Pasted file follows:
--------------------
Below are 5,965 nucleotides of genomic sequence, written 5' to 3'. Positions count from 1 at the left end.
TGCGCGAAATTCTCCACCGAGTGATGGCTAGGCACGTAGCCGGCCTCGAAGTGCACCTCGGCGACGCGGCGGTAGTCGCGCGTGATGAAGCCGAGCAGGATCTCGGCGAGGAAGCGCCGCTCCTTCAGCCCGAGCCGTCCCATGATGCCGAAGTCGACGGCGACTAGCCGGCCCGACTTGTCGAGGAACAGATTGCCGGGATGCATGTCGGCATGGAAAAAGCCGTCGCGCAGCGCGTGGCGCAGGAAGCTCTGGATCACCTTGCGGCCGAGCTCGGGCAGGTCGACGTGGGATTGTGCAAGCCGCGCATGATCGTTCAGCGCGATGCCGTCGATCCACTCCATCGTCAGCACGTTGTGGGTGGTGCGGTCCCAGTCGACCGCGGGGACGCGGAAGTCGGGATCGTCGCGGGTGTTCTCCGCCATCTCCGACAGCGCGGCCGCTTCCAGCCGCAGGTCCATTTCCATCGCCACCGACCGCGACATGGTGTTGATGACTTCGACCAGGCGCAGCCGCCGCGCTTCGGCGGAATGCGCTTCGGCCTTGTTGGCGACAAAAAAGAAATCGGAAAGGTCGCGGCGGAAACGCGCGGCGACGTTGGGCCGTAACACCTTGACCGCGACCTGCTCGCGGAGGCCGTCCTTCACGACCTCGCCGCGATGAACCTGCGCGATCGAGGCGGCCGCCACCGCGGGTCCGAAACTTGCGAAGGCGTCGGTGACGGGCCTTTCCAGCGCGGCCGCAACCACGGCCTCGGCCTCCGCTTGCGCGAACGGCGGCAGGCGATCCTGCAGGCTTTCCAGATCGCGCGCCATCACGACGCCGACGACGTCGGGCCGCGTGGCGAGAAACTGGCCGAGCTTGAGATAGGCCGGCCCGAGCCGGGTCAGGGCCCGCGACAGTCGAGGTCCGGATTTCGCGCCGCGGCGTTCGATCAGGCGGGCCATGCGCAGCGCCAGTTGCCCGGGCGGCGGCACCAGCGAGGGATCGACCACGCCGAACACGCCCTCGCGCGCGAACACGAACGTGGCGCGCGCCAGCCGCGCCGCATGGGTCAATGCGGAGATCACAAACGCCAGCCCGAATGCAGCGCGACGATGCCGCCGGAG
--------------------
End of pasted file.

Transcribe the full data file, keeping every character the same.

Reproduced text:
Below are 5,965 nucleotides of genomic sequence, written 5' to 3'. Positions count from 1 at the left end.
TGCGCGAAATTCTCCACCGAGTGATGGCTAGGCACGTAGCCGGCCTCGAAGTGCACCTCGGCGACGCGGCGGTAGTCGCGCGTGATGAAGCCGAGCAGGATCTCGGCGAGGAAGCGCCGCTCCTTCAGCCCGAGCCGTCCCATGATGCCGAAGTCGACGGCGACTAGCCGGCCCGACTTGTCGAGGAACAGATTGCCGGGATGCATGTCGGCATGGAAAAAGCCGTCGCGCAGCGCGTGGCGCAGGAAGCTCTGGATCACCTTGCGGCCGAGCTCGGGCAGGTCGACGTGGGATTGTGCAAGCCGCGCATGATCGTTCAGCGCGATGCCGTCGATCCACTCCATCGTCAGCACGTTGTGGGTGGTGCGGTCCCAGTCGACCGCGGGGACGCGGAAGTCGGGATCGTCGCGGGTGTTCTCCGCCATCTCCGACAGCGCGGCCGCTTCCAGCCGCAGGTCCATTTCCATCGCCACCGACCGCGACATGGTGTTGATGACTTCGACCAGGCGCAGCCGCCGCGCTTCGGCGGAATGCGCTTCGGCCTTGTTGGCGACAAAAAAGAAATCGGAAAGGTCGCGGCGGAAACGCGCGGCGACGTTGGGCCGTAACACCTTGACCGCGACCTGCTCGCGGAGGCCGTCCTTCACGACCTCGCCGCGATGAACCTGCGCGATCGAGGCGGCCGCCACCGCGGGTCCGAAACTTGCGAAGGCGTCGGTGACGGGCCTTTCCAGCGCGGCCGCAACCACGGCCTCGGCCTCCGCTTGCGCGAACGGCGGCAGGCGATCCTGCAGGCTTTCCAGATCGCGCGCCATCACGACGCCGACGACGTCGGGCCGCGTGGCGAGAAACTGGCCGAGCTTGAGATAGGCCGGCCCGAGCCGGGTCAGGGCCCGCGACAGTCGAGGTCCGGATTTCGCGCCGCGGCGTTCGATCAGGCGGGCCATGCGCAGCGCCAGTTGCCCGGGCGGCGGCACCAGCGAGGGATCGACCACGCCGAACACGCCCTCGCGCGCGAACACGAACGTGGCGCGCGCCAGCCGCGCCGCATGGGTCAATGCGGAGATCACAAACGCCAGCCCGAATGCAGCGCGACGATGCCGCCGGAG